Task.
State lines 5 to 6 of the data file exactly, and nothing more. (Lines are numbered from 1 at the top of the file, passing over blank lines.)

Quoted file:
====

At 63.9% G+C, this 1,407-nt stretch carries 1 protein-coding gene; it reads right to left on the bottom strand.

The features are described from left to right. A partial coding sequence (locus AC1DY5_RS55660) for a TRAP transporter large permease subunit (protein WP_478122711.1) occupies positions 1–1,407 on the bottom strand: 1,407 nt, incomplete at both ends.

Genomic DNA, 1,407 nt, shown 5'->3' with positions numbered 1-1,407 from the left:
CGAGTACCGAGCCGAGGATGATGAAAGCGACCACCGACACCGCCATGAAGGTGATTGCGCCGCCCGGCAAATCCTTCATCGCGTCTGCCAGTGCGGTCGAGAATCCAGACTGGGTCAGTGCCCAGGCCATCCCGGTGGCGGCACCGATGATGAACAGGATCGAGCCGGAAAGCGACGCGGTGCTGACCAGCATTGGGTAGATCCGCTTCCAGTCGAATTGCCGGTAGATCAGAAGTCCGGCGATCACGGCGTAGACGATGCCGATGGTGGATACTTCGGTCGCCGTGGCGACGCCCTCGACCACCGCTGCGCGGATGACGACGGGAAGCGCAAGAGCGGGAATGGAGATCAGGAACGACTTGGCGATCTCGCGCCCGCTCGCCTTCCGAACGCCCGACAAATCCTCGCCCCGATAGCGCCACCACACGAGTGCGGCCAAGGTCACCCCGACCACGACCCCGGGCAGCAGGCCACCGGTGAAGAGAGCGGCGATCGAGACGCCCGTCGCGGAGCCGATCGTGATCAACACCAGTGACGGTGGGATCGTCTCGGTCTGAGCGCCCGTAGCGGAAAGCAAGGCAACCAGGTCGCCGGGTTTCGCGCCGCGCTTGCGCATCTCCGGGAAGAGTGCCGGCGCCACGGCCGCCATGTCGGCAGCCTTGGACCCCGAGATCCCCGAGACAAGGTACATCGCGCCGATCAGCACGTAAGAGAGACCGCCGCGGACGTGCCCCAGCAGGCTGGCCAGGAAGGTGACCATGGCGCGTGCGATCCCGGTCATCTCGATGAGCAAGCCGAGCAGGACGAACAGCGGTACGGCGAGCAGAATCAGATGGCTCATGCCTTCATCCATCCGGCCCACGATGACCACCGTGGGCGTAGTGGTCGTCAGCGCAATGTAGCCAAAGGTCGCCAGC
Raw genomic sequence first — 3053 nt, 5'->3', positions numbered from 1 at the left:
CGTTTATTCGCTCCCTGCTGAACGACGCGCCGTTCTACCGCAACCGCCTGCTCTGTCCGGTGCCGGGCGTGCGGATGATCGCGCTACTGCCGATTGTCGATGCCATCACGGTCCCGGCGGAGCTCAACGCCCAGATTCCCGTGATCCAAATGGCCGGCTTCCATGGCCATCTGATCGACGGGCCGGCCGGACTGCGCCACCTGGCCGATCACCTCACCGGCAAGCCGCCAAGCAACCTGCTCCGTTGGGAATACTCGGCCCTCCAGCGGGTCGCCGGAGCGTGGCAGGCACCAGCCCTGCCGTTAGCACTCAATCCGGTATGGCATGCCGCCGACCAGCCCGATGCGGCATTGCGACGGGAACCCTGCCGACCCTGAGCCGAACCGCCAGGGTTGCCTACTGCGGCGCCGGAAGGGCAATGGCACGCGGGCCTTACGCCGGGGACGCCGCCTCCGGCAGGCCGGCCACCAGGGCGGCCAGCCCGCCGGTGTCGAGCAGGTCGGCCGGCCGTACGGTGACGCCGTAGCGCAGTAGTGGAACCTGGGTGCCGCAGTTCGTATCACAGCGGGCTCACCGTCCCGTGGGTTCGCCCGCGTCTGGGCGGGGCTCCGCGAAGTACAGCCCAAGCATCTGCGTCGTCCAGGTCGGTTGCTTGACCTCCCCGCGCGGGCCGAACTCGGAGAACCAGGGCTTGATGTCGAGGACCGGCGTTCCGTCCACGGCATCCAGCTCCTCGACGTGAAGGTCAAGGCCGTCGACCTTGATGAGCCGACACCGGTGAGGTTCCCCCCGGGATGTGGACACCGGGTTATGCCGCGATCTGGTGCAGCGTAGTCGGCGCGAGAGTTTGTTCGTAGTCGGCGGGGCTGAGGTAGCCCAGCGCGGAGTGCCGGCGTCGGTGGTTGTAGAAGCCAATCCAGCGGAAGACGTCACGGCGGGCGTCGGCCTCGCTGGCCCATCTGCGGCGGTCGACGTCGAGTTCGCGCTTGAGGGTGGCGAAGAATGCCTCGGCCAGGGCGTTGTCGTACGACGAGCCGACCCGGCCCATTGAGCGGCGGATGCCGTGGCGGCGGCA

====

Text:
Raw genomic sequence first — 3053 nt, 5'->3', positions numbered from 1 at the left:
CGTTTATTCGCTCCCTGCTGAACGACGCGCCGTTCTACCGCAACCGCCTGCTCTGTCCGGTGCCGGGCGTGCGGATGATCGCGCTACTGCCGATTGTCGATGCCATCACGGTCCCGGCGGAGCTCAACGCCCAGATTCCCGTGATCCAAATGGCCGGCTTCCATGGCCATCTGATCGACGGGCCGGCCGGACTGCGCCACCTGGCCGATCACCTCACCGGCAAGCCGCCAAGCAACCTGCTCCGTTGGGAATACTCGGCCCTCCAGCGGGTCGCCGGAGCGTGGCAGGCACCAGCCCTGCCGTTAGCACTCAATCCGGTATGGCATGCCGCCGACCAGCCCGATGCGGCATTGCGACGGGAACCCTGCCGACCCTGAGCCGAACCGCCAGGGTTGCCTACTGCGGCGCCGGAAGGGCAATGGCACGCGGGCCTTACGCCGGGGACGCCGCCTCCGGCAGGCCGGCCACCAGGGCGGCCAGCCCGCCGGTGTCGAGCAGGTCGGCCGGCCGTACGGTGACGCCGTAGCGCAGTAGTGGAACCTGGGTGCCGCAGTTCGTATCACAGCGGGCTCACCGTCCCGTGGGTTCGCCCGCGTCTGGGCGGGGCTCCGCGAAGTACAGCCCAAGCATCTGCGTCGTCCAGGTCGGTTGCTTGACCTCCCCGCGCGGGCCGAACTCGGAGAACCAGGGCTTGATGTCGAGGACCGGCGTTCCGTCCACGGCATCCAGCTCCTCGACGTGAAGGTCAAGGCCGTCGACCTTGATGAGCCGACACCGGTGAGGTTCCCCCCGGGATGTGGACACCGGGTTATGCCGCGATCTGGTGCAGCGTAGTCGGCGCGAGAGTTTGTTCGTAGTCGGCGGGGCTGAGGTAGCCCAGCGCGGAGTGCCGGCGTCGGTGGTTGTAGAAGCCAATCCAGCGGAAGACGTCACGGCGGGCGTCGGCCTCGCTGGCCCATCTGCGGCGGTCGACGTCGAGTTCGCGCTTGAGGGTGGCGAAGAATGCCTCGGCCAGGGCGTTGTCGTACGACGAGCCGACCCGGCCCATTGAGCGGCGGATGCCGTGGCGGCGGCA